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Dayton Fitness Center Owner Delivers For Amazon Until Her Business Can Reopen

Femme Fatale Fitness owner Cassie Guard is making ends meet delivering packages for Amazon. She and her husband lost their jobs when Gov. Mike DeWine ordered all nonessential businesses to close to slow the spread of COVID-19.
Cassie Guard
Femme Fatale Fitness owner Cassie Guard is making ends meet delivering packages for Amazon. She and her husband lost their jobs when Gov. Mike DeWine ordered all nonessential businesses to close to slow the spread of COVID-19.

More details are expected soon on the state’s plan for reopening gyms, yoga studios and other fitness centers. Social distancing requirements in place to slow the spread of COVID-19 in Ohio could mean dramatic service changes for many of these typically close-contact businesses. WYSO’s been checking in with small business owners over the last few weeks to see how they’re coping during the coronavirus pandemic. In this interview, we hear from a gym owner in Kettering.

After more than a decade in business, Cassie Guard’s Femme Fatale Fitness has already outlasted many other independently owned gyms. Now, Guard’s delivering packages for Amazon to pay the bills while she works on ways to welcome back clients in this new coronavirus reality.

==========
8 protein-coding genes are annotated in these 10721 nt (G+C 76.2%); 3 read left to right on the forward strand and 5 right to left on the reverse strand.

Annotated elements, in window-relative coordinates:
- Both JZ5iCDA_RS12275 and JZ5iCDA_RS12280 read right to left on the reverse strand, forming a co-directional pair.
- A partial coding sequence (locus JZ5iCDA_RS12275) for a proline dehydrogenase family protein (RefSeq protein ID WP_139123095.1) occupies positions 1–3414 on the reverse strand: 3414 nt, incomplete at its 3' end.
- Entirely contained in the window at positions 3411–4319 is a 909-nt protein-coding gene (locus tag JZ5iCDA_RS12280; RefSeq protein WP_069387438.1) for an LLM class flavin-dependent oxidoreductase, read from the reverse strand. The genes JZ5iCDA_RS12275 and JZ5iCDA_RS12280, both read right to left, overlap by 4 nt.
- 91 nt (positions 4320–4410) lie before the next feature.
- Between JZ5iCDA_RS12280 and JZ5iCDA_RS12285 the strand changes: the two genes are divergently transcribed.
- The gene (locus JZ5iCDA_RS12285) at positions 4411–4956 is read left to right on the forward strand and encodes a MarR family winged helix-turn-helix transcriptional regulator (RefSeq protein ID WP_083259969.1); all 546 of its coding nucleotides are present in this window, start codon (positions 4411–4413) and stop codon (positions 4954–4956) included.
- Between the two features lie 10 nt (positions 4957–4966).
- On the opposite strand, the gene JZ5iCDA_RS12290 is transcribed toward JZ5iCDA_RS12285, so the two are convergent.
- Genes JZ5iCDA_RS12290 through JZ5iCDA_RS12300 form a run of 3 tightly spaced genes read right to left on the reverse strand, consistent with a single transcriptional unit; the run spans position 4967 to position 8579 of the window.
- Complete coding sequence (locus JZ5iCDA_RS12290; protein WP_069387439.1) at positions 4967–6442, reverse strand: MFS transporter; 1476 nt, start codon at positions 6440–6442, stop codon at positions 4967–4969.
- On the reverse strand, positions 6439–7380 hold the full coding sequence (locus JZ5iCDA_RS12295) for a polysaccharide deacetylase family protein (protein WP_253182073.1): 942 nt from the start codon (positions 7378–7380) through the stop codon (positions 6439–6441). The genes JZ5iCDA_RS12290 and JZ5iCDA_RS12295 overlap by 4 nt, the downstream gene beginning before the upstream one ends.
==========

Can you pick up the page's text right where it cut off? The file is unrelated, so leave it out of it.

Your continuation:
What follows is a transcript of Guard’s interview with WYSOs Jess Mador, edited for length and clarity:

"We were able to meet with lawyers and all kinds of stuff. And so we have a plan where we are going to approach having only 10 people in the building at a time. And we have a lot of communicating and we have training to do for anyone who wants to opt in to this new business setup.

It's definitely going to change a lot of things about how we run the business. Will it pay the bills through this whole situation? Not exactly sure. That's depending on how many people still feel safe to come out. We're trying to get it to where it's going to be like one person per room.

And the real struggle really isn't trying to figure out how we're going to operate one person per room. It's really going to be getting our hands on enough cleaning supplies so that every client feels as if they can control the cleanliness of their space. We are going to clean it and we're going to make sure people clean up after themselves. But we also know one of the biggest hurdles for us -- and if other businesses aren't thinking of this, then they're they're missing a step -- the only way someone's going to feel comfortable coming in, whether it's exercise or just shopping, is they're going to want to be able to feel like they can clean their own space, so that way they feel safe in your space. And that's going to require a lot of cleaning supplies and the shelves are still empty. So that's the main question right there for right now.